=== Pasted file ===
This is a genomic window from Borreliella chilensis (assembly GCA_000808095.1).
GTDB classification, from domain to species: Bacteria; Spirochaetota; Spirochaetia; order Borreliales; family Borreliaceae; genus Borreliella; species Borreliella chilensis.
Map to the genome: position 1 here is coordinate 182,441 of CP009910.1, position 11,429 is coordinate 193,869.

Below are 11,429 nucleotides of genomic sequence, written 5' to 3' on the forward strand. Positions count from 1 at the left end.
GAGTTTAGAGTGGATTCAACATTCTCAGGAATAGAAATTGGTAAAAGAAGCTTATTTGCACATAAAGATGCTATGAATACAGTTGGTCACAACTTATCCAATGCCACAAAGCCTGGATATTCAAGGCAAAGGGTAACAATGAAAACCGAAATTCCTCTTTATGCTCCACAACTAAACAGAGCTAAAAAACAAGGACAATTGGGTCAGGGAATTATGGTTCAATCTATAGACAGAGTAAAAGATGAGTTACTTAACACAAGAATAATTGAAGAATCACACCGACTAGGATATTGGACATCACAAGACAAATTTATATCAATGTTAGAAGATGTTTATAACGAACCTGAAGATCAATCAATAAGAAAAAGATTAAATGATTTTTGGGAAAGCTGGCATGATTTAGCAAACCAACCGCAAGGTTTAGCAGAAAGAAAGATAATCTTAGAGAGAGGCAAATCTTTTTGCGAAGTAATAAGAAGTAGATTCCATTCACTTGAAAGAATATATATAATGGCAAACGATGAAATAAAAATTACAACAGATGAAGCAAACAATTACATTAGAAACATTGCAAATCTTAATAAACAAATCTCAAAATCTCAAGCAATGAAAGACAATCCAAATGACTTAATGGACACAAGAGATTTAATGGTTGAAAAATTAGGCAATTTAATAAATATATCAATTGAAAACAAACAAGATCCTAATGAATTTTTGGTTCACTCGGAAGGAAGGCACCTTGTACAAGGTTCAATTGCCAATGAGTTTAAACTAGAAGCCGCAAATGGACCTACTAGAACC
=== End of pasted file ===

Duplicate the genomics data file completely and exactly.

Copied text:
This is a genomic window from Borreliella chilensis (assembly GCA_000808095.1).
GTDB classification, from domain to species: Bacteria; Spirochaetota; Spirochaetia; order Borreliales; family Borreliaceae; genus Borreliella; species Borreliella chilensis.
Map to the genome: position 1 here is coordinate 182,441 of CP009910.1, position 11,429 is coordinate 193,869.

Below are 11,429 nucleotides of genomic sequence, written 5' to 3' on the forward strand. Positions count from 1 at the left end.
GAGTTTAGAGTGGATTCAACATTCTCAGGAATAGAAATTGGTAAAAGAAGCTTATTTGCACATAAAGATGCTATGAATACAGTTGGTCACAACTTATCCAATGCCACAAAGCCTGGATATTCAAGGCAAAGGGTAACAATGAAAACCGAAATTCCTCTTTATGCTCCACAACTAAACAGAGCTAAAAAACAAGGACAATTGGGTCAGGGAATTATGGTTCAATCTATAGACAGAGTAAAAGATGAGTTACTTAACACAAGAATAATTGAAGAATCACACCGACTAGGATATTGGACATCACAAGACAAATTTATATCAATGTTAGAAGATGTTTATAACGAACCTGAAGATCAATCAATAAGAAAAAGATTAAATGATTTTTGGGAAAGCTGGCATGATTTAGCAAACCAACCGCAAGGTTTAGCAGAAAGAAAGATAATCTTAGAGAGAGGCAAATCTTTTTGCGAAGTAATAAGAAGTAGATTCCATTCACTTGAAAGAATATATATAATGGCAAACGATGAAATAAAAATTACAACAGATGAAGCAAACAATTACATTAGAAACATTGCAAATCTTAATAAACAAATCTCAAAATCTCAAGCAATGAAAGACAATCCAAATGACTTAATGGACACAAGAGATTTAATGGTTGAAAAATTAGGCAATTTAATAAATATATCAATTGAAAACAAACAAGATCCTAATGAATTTTTGGTTCACTCGGAAGGAAGGCACCTTGTACAAGGTTCAATTGCCAATGAGTTTAAACTAGAAGCCGCAAATGGACCTACTAGAACC